Surely you can’t be serious

By on April 13, 2005

This week, SADD is sponsoring sections of the National AIDS Memorial Quilt to campus for the first-ever display at Quinnipiac University. The quilt is a nationally known program that promotes AIDS awareness, and displays are held across the country for education and those with a personal connection to the disease to visit.

Over the past year, we have worked hard to make all the arrangements necessary for a successful display. Sections have to be reserved almost a year in advance, and groups hosting displays must fill out a lengthy application accompanied by a detailed diagram of display logistics, including dates, times, and room dimensions. In addition, a significant amount of money had to be budgeted and spent for this When the quilt sections arrive, they have to be monitored 24 hours a day until they are returned.

One year ago, we sent in our application and reserved Alumni Hall for two days – April 13 and 14, 2005. We used the university’s room reservation program online, as all organizations desiring a room are instructed to do.

Like so much else at this quaint little university, the room reservation system is apparently just a farce. This past winter break – that’s less than four months ago – we received an email from one Karla Russo in Public Affairs. It told us that even though we had gone through the same system as everyone else, we couldn’t display the AIDS quilt on the afternoon of April 14. Alumni Hall was needed by her department for a reception for the “Quinnipiac Business Leaders Hall of Fame.” To be clear: this is a reception. That means people stand around and make awkward small talk before heading off to the actual event, which is being held at the Omni Hotel in New Haven. In exchange for evicting us, she offered a “small reception” – generously paid for, it was grandly pointed out, by Public Affairs. She did not, at any point, offer an apology, or even some semblance of understanding. Perhaps that would have been a bit much. We are only undergraduates, after all. We don’t pop up on the money-hoarding radar screen.

The absurdness of this email demanded a second reading. Is that how the system works? If we decide we need a room at the last minute, can we just email whoever has it and say, “Hey, I know you have the room reserved for your event already, but mine is so much more important. Here’s some cookies and coffee – now get out. And no, I really don’t care what you were going to do with the room.”

Of course, we fully understand the need to grovel at the feet of Quinnipiac alumni who have made even a modest amount of money. Manufacturing a rosy school image isn’t free, you know.

Ms. Russo obviously did approximately no research at all to see what event she was summarily canceling. Her facade of negotiation ended with the same result as when it began: Public Affairs gets whatever they want. The students and their trifling little organizations are a mere annoyance.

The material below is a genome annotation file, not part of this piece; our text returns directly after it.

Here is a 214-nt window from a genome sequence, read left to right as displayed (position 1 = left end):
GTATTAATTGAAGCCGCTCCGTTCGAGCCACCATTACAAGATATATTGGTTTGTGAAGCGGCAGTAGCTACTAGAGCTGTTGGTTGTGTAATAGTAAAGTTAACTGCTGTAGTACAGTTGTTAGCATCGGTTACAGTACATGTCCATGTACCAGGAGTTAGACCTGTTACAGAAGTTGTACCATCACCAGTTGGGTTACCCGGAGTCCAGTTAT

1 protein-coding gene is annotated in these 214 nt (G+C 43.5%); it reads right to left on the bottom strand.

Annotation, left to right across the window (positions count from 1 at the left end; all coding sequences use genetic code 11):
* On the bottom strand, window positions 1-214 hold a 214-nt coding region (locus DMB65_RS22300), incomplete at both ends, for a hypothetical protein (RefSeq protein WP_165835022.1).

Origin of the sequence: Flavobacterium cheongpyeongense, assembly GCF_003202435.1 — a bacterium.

Hopefully, this will serve to educate Ms. Russo just a bit on the quilt, and the topic of AIDS awareness in general, though it is doubtful she can bothered to read the real newspaper of the university she works for. We hope that in her sparkling little world of bunnies, flowers, and QU Daily, she never has occasion to interact with someone who has lost someone to the disease.

To this end, we demand that Karla Russo call the National AIDS Memorial Quilt Foundation today and explain exactly why Quinnipiac University cannot host the display as originally requested, as we had to do. Perhaps the excuse of “well, pretty much all we care about here at Quinnipiac is money” will sound better coming from her. We couldn’t quite pull it off.

Accordingly, when we get the 300 or so phone calls from Public Affairs asking us to “please pretty please” give money to Quinnipiac, we will explain each and every time why we will be giving no money to a school that holds image and cash flow to a higher priority than its students. Our parents will be doing the same, as will just about everybody that we know. We encourage anyone who has the capacity to think of someone besides themselves to join us.

Lastly, the offering of a “small reception” is arrogant, grossly inappropriate, and wholly insulting. A display of the AIDS quilt is a solemn occasion, and we do not want Ms. Russo and her silly QU Daily cheerleading squad throwing a party anywhere near the place. If we wanted to crank out our own everything-is-fantastic-hooray propaganda, we could certainly do so without help. Instead, we propose that Public Affairs keep the pitiful $30 they would’ve spent on us and buy a really fancy shovel to start digging a foundation for a new dorm.

For more information, go to, and please visit the display today or tomorrow in Alumni Hall. Hours are 10 a.m. to 10 p.m. on April 13, and 10 a.m. to 1 p.m. on April 14.


About Chris Kurker-Stewart and Audre